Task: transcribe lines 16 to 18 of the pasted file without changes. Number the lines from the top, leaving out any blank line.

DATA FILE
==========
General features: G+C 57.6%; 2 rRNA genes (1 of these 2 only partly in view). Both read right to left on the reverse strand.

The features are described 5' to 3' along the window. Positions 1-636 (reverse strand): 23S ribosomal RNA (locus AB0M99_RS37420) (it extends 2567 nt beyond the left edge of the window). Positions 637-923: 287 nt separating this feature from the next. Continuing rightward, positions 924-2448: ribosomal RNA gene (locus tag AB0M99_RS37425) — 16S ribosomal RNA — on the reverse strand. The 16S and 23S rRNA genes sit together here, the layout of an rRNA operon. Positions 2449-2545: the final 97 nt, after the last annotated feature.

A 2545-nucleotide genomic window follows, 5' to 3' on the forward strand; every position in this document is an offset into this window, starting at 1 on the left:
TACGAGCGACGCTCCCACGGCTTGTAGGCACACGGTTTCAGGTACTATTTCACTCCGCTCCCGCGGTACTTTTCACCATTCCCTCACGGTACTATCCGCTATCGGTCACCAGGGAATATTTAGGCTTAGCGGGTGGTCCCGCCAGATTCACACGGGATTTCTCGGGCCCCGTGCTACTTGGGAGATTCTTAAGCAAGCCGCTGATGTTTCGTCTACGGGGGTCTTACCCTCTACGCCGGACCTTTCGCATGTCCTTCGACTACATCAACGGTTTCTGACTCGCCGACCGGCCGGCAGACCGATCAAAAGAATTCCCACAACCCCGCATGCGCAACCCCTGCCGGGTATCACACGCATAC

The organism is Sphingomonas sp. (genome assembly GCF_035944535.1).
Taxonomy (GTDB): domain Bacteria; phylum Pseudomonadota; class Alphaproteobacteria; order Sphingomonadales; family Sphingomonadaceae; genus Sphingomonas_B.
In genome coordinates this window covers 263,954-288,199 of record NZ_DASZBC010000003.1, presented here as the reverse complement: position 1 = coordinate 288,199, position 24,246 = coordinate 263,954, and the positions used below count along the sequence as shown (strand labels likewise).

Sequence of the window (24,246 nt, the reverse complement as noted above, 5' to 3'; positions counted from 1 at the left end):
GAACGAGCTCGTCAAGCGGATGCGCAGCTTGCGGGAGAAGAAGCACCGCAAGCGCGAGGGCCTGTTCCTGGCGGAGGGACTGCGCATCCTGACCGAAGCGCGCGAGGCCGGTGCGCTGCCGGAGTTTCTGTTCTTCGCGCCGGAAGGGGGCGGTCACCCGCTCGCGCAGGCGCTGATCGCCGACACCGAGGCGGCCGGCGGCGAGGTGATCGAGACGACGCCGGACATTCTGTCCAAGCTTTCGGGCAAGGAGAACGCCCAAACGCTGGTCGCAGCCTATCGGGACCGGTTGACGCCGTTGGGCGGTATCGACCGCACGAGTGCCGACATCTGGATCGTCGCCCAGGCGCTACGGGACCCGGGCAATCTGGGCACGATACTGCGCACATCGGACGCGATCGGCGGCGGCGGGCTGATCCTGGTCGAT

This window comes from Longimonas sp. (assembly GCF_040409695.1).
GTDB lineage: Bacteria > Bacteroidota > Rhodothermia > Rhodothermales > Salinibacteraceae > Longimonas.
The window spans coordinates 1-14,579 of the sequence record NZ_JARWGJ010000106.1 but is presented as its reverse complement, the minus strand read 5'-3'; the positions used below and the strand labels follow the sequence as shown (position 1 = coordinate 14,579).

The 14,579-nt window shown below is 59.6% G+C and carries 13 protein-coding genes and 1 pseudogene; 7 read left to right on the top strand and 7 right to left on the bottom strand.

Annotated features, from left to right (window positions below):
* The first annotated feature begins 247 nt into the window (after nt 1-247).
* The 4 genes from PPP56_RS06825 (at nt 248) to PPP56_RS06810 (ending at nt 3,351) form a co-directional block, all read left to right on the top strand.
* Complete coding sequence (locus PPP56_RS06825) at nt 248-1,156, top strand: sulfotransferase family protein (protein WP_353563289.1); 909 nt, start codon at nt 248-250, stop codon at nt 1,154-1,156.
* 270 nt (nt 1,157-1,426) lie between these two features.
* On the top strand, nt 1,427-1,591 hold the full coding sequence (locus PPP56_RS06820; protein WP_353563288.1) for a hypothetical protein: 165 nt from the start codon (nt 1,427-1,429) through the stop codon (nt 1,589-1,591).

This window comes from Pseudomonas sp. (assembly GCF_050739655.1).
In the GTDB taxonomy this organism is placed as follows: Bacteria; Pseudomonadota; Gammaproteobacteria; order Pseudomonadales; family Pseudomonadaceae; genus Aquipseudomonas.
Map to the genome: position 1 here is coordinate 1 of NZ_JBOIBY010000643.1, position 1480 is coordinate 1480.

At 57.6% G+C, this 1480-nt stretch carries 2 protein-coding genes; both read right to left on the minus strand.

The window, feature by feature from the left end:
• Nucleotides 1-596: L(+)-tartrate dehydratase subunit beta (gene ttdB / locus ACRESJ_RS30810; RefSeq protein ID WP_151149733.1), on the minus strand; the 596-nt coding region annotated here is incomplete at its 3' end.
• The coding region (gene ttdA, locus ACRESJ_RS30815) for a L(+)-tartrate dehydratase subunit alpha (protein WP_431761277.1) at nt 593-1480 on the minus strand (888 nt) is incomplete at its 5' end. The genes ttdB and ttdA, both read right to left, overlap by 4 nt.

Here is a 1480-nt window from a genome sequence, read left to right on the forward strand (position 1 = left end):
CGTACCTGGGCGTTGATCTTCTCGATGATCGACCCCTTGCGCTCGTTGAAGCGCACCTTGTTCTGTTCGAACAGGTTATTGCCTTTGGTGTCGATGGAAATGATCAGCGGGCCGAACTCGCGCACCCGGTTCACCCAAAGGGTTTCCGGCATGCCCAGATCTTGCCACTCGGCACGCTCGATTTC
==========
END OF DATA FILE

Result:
* The 4 genes from PPP56_RS06825 (at nt 248) to PPP56_RS06810 (ending at nt 3,351) form a co-directional block, all read left to right on the top strand.
* Complete coding sequence (locus PPP56_RS06825) at nt 248-1,156, top strand: sulfotransferase family protein (protein WP_353563289.1); 909 nt, start codon at nt 248-250, stop codon at nt 1,154-1,156.
* 270 nt (nt 1,157-1,426) lie between these two features.